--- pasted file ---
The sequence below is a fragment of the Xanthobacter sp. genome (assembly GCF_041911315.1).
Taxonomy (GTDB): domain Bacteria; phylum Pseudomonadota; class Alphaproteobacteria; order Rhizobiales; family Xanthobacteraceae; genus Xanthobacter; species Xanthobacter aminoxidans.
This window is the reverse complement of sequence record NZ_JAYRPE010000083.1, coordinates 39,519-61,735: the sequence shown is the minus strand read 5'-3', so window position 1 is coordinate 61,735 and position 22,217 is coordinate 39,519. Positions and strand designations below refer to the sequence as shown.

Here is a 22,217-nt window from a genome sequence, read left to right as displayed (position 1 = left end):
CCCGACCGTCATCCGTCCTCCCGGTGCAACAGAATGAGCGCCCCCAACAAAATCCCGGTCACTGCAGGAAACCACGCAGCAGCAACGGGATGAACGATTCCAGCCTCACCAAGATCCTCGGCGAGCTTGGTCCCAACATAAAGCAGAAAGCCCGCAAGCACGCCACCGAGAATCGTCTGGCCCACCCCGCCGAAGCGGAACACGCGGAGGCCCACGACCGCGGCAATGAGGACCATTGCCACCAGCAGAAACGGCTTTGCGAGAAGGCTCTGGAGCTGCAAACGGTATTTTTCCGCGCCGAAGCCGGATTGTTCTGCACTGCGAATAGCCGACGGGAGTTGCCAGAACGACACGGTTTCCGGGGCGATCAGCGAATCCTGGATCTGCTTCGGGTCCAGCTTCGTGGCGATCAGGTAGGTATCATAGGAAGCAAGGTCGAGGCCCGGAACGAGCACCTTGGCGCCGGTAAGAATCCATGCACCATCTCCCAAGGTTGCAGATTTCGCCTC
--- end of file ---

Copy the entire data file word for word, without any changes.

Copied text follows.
The sequence below is a fragment of the Xanthobacter sp. genome (assembly GCF_041911315.1).
Taxonomy (GTDB): domain Bacteria; phylum Pseudomonadota; class Alphaproteobacteria; order Rhizobiales; family Xanthobacteraceae; genus Xanthobacter; species Xanthobacter aminoxidans.
This window is the reverse complement of sequence record NZ_JAYRPE010000083.1, coordinates 39,519-61,735: the sequence shown is the minus strand read 5'-3', so window position 1 is coordinate 61,735 and position 22,217 is coordinate 39,519. Positions and strand designations below refer to the sequence as shown.

Here is a 22,217-nt window from a genome sequence, read left to right as displayed (position 1 = left end):
CCCGACCGTCATCCGTCCTCCCGGTGCAACAGAATGAGCGCCCCCAACAAAATCCCGGTCACTGCAGGAAACCACGCAGCAGCAACGGGATGAACGATTCCAGCCTCACCAAGATCCTCGGCGAGCTTGGTCCCAACATAAAGCAGAAAGCCCGCAAGCACGCCACCGAGAATCGTCTGGCCCACCCCGCCGAAGCGGAACACGCGGAGGCCCACGACCGCGGCAATGAGGACCATTGCCACCAGCAGAAACGGCTTTGCGAGAAGGCTCTGGAGCTGCAAACGGTATTTTTCCGCGCCGAAGCCGGATTGTTCTGCACTGCGAATAGCCGACGGGAGTTGCCAGAACGACACGGTTTCCGGGGCGATCAGCGAATCCTGGATCTGCTTCGGGTCCAGCTTCGTGGCGATCAGGTAGGTATCATAGGAAGCAAGGTCGAGGCCCGGAACGAGCACCTTGGCGCCGGTAAGAATCCATGCACCATCTCCCAAGGTTGCAGATTTCGCCTC